Natural Hazards/Constraints


The determinants of land use as regard urban-rural usage can be attributed to flooding hazards. Barangay Sto. Niño 1st has a perennial flooding problem. This barrio is the traditional catch basin of the poblacion area being situated on the periphery of the poblacion at the northwest portion. Spring water is abundant in these areas such that a one (1) 6.00 meter pipe strategically placed on the ensuing soil strata will yield flowing water.

Flood in this area are contributed by run-off accumulated from the uplands or surrounding elevated areas of Sitio Pinagcuartelan and usually occurs during the rainy season (July-September). Also, a local water impounding reservoir in the same site tends to overflow during flash floods, and this overflowing water find its way into the barangay.

There are other barangays which are considered as flood hazards due to their slope. Heavy and prolonged downpour causes floods in some parts of lowly located barangays. Rainwater which could not be contained by the soil tends to find its course to lowlands, additionally, creeks passing through these areas tends to overflow causing moderate floods to the run down areas; Kita – Kita, San Agustin, Palestina and going down finally to San Mauricio. Part of Barangays Caanawan and San Mauricio are also moderately considered flood hazards. The 2009 typhoons Ondoy and Pepeng proved the vulnerability to floods of these 5 named barangays.

However, moderate seasonal flooding, which takes as long as a week to a few months to subside is non-existent in the city.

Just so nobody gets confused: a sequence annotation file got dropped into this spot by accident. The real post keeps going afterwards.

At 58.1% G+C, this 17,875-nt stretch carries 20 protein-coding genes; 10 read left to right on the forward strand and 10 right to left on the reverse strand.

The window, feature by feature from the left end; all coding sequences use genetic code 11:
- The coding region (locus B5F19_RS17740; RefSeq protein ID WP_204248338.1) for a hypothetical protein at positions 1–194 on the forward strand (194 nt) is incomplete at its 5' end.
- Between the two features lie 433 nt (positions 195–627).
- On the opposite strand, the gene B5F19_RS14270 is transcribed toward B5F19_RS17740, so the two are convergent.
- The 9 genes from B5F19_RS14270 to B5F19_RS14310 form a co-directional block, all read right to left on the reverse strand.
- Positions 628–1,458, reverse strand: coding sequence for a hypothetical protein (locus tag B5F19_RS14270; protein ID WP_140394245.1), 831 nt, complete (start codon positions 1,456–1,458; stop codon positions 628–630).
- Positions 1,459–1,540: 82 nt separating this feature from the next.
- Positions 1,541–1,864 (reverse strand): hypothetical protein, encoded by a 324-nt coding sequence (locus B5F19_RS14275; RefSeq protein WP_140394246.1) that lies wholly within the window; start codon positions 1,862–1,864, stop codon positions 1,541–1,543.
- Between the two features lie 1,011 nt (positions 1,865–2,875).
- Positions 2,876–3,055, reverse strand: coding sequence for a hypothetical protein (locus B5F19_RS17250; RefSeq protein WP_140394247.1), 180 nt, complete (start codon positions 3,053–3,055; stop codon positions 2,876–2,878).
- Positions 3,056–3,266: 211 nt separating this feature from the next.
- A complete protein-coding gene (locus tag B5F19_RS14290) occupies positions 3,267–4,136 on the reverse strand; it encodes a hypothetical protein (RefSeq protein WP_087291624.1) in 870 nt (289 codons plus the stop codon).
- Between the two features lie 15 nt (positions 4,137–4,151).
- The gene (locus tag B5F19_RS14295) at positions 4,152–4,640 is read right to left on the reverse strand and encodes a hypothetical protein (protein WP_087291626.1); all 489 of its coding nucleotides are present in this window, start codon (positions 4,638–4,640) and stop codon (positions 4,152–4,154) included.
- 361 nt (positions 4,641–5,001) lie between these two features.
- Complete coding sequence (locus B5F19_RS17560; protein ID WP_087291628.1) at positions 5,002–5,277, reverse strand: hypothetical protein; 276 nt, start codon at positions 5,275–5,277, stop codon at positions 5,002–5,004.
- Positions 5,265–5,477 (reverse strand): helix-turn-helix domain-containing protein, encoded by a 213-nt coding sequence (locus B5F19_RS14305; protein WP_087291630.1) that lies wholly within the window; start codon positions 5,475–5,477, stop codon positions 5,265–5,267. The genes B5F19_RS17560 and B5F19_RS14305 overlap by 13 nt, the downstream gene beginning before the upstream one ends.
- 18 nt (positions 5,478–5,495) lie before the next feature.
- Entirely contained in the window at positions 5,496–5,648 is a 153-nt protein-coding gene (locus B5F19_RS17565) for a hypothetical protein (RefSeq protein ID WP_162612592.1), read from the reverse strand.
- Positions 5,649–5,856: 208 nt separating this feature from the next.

Erosion and Siltation

Based on the Environmental Impact Assessment (EIA) conducted by Ecosys Corporation, the degree of erosion in the city has been categorized based on slope and the different factors that affect erosion such as the following:
• Farming method
• Intensity of rainfall
• Soil characteristics
• Vegetation/ Land use

The urban and sub-urban areas of the city experience no apparent erosion. These areas are situated on a flat to nearly level terrain and the slope under this class ranges from 0-3% with no gullying.

Slight to moderate erosion occurs in the northeastern barangays of the city. In slightly eroded areas, the slope ranges between 3-8% and the soil profile is slight. These are commonly utilized for upland crops. Moderately sloping to rolling relief on the other hand, has moderate dissection and moderate soil profile depth. Slope under this class varies from 8-30%.

The mountainous areas in the northern part of the city experience severe erosion. The slopes are steep to very steep and strongly slanting. This erosion is characterized by slopes having 30% or greater with severe dissection and shallow soil profile.

Seismic and Volcanic Activities

There are three (3) major faults converging at the northeastern section of the city. The convergence zone covers the barangays of Tayabo, Villa Marina, San Juan, Pinili, Porais and Villa Joson.

Another is Dig-dig Fault System which is the cause of the 1990 earthquake. The fault line traverses San Jose City from the northeastern to the southeastern section passing along the mountainous area of the city. The category of this fault line is of the strike slip active earthquake fault system.

Lastly, a fault system runs from the southeastern corridor of the city to the northwestern portion passing through the town of Lupao and to the province of Pangasinan. This fault line is described as a normal fault by PHILVOCS. In the design and construction of infrastructure such as buildings, roads, bridges etc., it is therefore imperative that the soil structure be considered as a critical factor to avoid casualties and severe damage during earthquakes.